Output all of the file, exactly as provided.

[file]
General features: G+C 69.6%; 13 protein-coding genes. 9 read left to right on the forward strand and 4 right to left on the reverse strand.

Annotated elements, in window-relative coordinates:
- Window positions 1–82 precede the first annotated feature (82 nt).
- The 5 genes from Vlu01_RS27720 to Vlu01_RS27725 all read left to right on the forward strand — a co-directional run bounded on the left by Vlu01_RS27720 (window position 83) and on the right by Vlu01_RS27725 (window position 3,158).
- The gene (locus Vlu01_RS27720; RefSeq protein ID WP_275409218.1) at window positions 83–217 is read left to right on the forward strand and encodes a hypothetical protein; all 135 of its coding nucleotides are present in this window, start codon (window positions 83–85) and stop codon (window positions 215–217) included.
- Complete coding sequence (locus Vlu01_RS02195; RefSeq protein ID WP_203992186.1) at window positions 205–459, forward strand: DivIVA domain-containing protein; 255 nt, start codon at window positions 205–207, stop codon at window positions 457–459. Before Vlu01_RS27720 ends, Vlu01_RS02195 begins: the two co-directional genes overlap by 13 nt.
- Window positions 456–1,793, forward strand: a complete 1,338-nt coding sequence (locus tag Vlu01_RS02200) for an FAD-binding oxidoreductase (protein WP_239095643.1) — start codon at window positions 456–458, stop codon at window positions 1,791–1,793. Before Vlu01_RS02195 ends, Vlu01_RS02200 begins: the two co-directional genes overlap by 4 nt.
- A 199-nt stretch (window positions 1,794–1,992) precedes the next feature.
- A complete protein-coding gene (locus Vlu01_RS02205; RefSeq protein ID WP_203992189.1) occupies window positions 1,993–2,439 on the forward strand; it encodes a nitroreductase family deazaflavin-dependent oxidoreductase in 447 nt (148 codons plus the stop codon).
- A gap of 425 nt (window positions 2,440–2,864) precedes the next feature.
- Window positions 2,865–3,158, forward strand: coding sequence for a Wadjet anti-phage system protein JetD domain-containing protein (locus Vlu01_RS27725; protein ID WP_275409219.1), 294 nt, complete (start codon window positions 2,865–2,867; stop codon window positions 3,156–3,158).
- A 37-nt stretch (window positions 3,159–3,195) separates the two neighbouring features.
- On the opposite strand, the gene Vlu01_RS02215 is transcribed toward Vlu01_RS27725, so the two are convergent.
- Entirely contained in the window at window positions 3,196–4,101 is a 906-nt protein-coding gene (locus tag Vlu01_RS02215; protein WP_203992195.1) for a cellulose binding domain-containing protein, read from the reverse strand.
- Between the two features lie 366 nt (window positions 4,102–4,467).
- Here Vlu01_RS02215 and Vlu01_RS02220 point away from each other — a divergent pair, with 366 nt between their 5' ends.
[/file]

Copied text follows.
General features: G+C 69.6%; 13 protein-coding genes. 9 read left to right on the forward strand and 4 right to left on the reverse strand.

Annotated elements, in window-relative coordinates:
- Window positions 1–82 precede the first annotated feature (82 nt).
- The 5 genes from Vlu01_RS27720 to Vlu01_RS27725 all read left to right on the forward strand — a co-directional run bounded on the left by Vlu01_RS27720 (window position 83) and on the right by Vlu01_RS27725 (window position 3,158).
- The gene (locus Vlu01_RS27720; RefSeq protein ID WP_275409218.1) at window positions 83–217 is read left to right on the forward strand and encodes a hypothetical protein; all 135 of its coding nucleotides are present in this window, start codon (window positions 83–85) and stop codon (window positions 215–217) included.
- Complete coding sequence (locus Vlu01_RS02195; RefSeq protein ID WP_203992186.1) at window positions 205–459, forward strand: DivIVA domain-containing protein; 255 nt, start codon at window positions 205–207, stop codon at window positions 457–459. Before Vlu01_RS27720 ends, Vlu01_RS02195 begins: the two co-directional genes overlap by 13 nt.
- Window positions 456–1,793, forward strand: a complete 1,338-nt coding sequence (locus tag Vlu01_RS02200) for an FAD-binding oxidoreductase (protein WP_239095643.1) — start codon at window positions 456–458, stop codon at window positions 1,791–1,793. Before Vlu01_RS02195 ends, Vlu01_RS02200 begins: the two co-directional genes overlap by 4 nt.
- A 199-nt stretch (window positions 1,794–1,992) precedes the next feature.
- A complete protein-coding gene (locus Vlu01_RS02205; RefSeq protein ID WP_203992189.1) occupies window positions 1,993–2,439 on the forward strand; it encodes a nitroreductase family deazaflavin-dependent oxidoreductase in 447 nt (148 codons plus the stop codon).
- A gap of 425 nt (window positions 2,440–2,864) precedes the next feature.
- Window positions 2,865–3,158, forward strand: coding sequence for a Wadjet anti-phage system protein JetD domain-containing protein (locus Vlu01_RS27725; protein ID WP_275409219.1), 294 nt, complete (start codon window positions 2,865–2,867; stop codon window positions 3,156–3,158).
- A 37-nt stretch (window positions 3,159–3,195) separates the two neighbouring features.
- On the opposite strand, the gene Vlu01_RS02215 is transcribed toward Vlu01_RS27725, so the two are convergent.
- Entirely contained in the window at window positions 3,196–4,101 is a 906-nt protein-coding gene (locus tag Vlu01_RS02215; protein WP_203992195.1) for a cellulose binding domain-containing protein, read from the reverse strand.
- Between the two features lie 366 nt (window positions 4,102–4,467).
- Here Vlu01_RS02215 and Vlu01_RS02220 point away from each other — a divergent pair, with 366 nt between their 5' ends.